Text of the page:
basketball cinema

Classic NBA / Red hot and rollin

If you're 35-ish and you've fol­lowed bas­ket­ball, you prob­a­bly recall the virtues of the pre-David Stern NBA, the sim­pler times when cor­po­rate logos were inci­den­tal, local heroes more acces­si­ble, and the entire sport more tru­ly fan-friend­ly. Stern always talks about fan-friend­li­ness, but his NBA is a Prod­uct and the "friend­li­ness" seems as pro­duced as two-for-one chalu­pa night. Back in the day, a young Kansas City Kings fan could attend Kings prac­tices at a local high school (for free), and after­ward min­gle with play­ers like Ernie Grun­feld, Phil Ford, and Otis Bird­song. It goes with­out say­ing that most fans would take that over a free chalu­pa any night. Red Hot and Rollin recap­tures the sim­plic­i­ty and beau­ty of those times. Edit­ed by Matt Love, it com­piles a vari­ety of rec­ol­lec­tions of the Rip-City-era Port­land Trail­blaz­ers, and includes a DVD of a tru­ly amaz­ing doc­u­ment of the time — Don Zavin's Fast Break. Zavin's film is astound­ing in many regards. Pri­mar­i­ly, it's a bit­ter­sweet med­i­ta­tion on a lost NBA — the League before each play­er became a cor­po­ra­tion unto him­self, and before the entire visu­al expe­ri­ence of watch­ing an NBA became NASCAR-ized with lay­er upon lay­er of cor­po­rate logos. More­over, it's pos­si­ble that there is no team in the his­to­ry of the NBA that is as anti­thet­i­cal to Stern's NBA than the Blaz­ers of 1976–77: a small mar­ket team with­out a mar­ketable super­star, led by a veg­e­tar­i­an, Marx­ist, long-haired, Abe-Lin­coln-beard-wear­ing cen­ter who stut­tered when he was ner­vous. The form of the film could be called "ston­er verite." With a sound­track that is basi­cal­ly an extend­ed tabla jam, it's a doc­u­men­tary in the tra­di­tion of, say, End­less Sum­mer with the cru­cial dif­fer­ence is that it's unbur­dened by End­less Sum­mer's lin­ear nar­ra­tive and omni­scient nar­ra­tion. I won't give it all away, but it wan­ders through some amaz­ing­ly inti­mate glimpses into the Blaz­ers' ecsta­t­ic run to the NBA title, for instance …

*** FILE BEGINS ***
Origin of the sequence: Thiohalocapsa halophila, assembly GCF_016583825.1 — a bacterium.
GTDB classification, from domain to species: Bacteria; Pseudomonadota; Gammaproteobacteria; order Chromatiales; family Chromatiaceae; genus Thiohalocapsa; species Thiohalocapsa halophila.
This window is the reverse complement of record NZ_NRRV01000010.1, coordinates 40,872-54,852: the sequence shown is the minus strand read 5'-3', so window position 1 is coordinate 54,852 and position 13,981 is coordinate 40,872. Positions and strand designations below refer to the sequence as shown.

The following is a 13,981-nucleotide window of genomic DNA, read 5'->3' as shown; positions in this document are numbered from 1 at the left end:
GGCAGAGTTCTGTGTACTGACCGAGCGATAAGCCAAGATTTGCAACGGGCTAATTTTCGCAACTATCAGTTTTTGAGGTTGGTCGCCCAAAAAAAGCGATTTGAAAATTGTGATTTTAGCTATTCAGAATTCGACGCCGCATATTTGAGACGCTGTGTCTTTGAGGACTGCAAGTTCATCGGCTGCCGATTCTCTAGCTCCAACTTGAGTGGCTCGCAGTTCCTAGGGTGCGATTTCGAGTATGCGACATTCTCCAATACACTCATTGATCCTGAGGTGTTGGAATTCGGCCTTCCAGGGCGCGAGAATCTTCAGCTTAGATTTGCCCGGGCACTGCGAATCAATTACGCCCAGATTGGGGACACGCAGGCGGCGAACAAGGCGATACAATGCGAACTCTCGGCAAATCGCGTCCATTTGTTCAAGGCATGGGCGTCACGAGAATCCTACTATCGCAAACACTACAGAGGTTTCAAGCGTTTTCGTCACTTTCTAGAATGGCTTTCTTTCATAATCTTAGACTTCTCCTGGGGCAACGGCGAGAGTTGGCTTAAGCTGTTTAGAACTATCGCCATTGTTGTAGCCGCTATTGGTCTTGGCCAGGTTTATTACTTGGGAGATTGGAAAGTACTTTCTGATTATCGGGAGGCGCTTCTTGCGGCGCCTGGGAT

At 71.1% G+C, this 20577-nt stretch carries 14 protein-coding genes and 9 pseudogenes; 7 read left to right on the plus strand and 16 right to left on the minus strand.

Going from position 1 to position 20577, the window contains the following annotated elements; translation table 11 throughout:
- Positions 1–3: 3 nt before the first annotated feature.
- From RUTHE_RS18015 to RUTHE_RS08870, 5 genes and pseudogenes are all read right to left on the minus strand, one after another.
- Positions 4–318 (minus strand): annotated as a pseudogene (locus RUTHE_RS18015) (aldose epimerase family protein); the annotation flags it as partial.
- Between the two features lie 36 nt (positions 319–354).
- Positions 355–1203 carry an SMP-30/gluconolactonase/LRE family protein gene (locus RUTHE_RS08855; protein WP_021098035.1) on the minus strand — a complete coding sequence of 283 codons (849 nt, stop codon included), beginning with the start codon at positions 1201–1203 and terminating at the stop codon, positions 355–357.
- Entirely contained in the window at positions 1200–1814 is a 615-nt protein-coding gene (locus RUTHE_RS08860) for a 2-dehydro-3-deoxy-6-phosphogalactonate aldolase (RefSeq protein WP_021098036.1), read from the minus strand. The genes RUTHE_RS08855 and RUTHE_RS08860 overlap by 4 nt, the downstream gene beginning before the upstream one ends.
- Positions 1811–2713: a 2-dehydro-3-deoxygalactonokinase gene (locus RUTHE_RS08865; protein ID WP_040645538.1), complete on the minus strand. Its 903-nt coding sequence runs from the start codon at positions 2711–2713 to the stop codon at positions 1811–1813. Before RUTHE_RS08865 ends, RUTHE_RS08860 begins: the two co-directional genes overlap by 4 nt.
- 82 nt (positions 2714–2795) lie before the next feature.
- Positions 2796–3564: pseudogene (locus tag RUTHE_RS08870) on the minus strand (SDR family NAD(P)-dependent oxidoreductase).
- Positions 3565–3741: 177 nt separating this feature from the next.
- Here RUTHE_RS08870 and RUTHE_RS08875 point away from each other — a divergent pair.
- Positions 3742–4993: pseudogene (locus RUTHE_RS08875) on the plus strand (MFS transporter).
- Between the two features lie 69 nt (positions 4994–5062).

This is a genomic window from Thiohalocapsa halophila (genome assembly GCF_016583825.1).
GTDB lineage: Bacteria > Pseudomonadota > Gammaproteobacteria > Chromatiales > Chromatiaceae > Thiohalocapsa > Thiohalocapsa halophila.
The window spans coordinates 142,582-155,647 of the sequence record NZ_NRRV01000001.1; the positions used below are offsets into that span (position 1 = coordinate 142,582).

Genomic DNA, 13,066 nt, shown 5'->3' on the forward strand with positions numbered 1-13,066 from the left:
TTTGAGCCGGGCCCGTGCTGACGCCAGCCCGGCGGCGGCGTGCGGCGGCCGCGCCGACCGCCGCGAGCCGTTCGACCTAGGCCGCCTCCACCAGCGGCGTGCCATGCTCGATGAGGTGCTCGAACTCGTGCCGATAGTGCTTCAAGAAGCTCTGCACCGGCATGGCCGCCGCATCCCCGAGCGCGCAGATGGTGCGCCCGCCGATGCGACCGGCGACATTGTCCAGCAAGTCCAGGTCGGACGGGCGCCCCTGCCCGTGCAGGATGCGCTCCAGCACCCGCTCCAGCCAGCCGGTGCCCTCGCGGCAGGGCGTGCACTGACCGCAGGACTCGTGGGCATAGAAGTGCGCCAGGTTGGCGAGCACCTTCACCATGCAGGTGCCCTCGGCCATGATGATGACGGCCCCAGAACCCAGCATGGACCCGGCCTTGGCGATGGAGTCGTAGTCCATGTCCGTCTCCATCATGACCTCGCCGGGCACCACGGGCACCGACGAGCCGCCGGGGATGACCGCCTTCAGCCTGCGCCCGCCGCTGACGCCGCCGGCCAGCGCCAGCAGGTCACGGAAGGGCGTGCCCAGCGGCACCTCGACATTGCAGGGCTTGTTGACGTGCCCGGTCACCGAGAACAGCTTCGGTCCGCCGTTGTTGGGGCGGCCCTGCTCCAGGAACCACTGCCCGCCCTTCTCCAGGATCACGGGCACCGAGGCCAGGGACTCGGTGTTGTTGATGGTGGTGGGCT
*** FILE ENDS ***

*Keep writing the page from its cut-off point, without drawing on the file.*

Walton rides up the coastThis is for­mer Blaz­ers star Bill Wal­ton on a clas­sic Fal­con rac­er. After the Blaz­ers won the NBA cham­pi­onship, Wal­ton took a bike trip up the Ore­gon coast, and scenes from this trip are inter­spersed through­out the movie. Again, could any­one imag­ine ANY cur­rent NBA star going on a bike trip alone dur­ing the off-sea­son? Where are the entourages and Escalades and hot­ties? It's also sort of amaz­ing to see an NBA super­star engag­ing in an activ­i­ty that non-super­stars find enjoy­able. Where are the strip clubs and casi­nos, the hand­guns and hot tubs? (You can't real­ly see in this pho­to, but the bike's col­or is Falcon's tell-tale pow­der blue. Awe­some.)

Doctor Jack pantsYes, this is Dr. Jack Ram­say, and yes, his pants appear to be some kind of psy­che­del­ic red-white-and-blue crazy quilt. Look out, Lar­ry Brown.

Walton is mobbedThis is actu­al­ly the third time in the movie that Bill Wal­ton end­ed up in a mosh-pit of fans. The fact that this would nev­er, EVER hap­pen today is part of what's so bit­ter­sweet about Fast Break.

Some relat­ed stuff: A clas­sic Time fea­ture of Wal­ton as a UCLA senior from 1974 called "Basketball's Veg­e­tar­i­an Tiger," a nice review by TrueHoop's Hen­ry Abbott (a Blaz­er fan) that includes a quick inter­view with some­one who worked on Fast Break, and of course, you've got to see this one: Walton's epic dunk over Kareem in the West­ern Con­fer­ence Finals. [YouTube]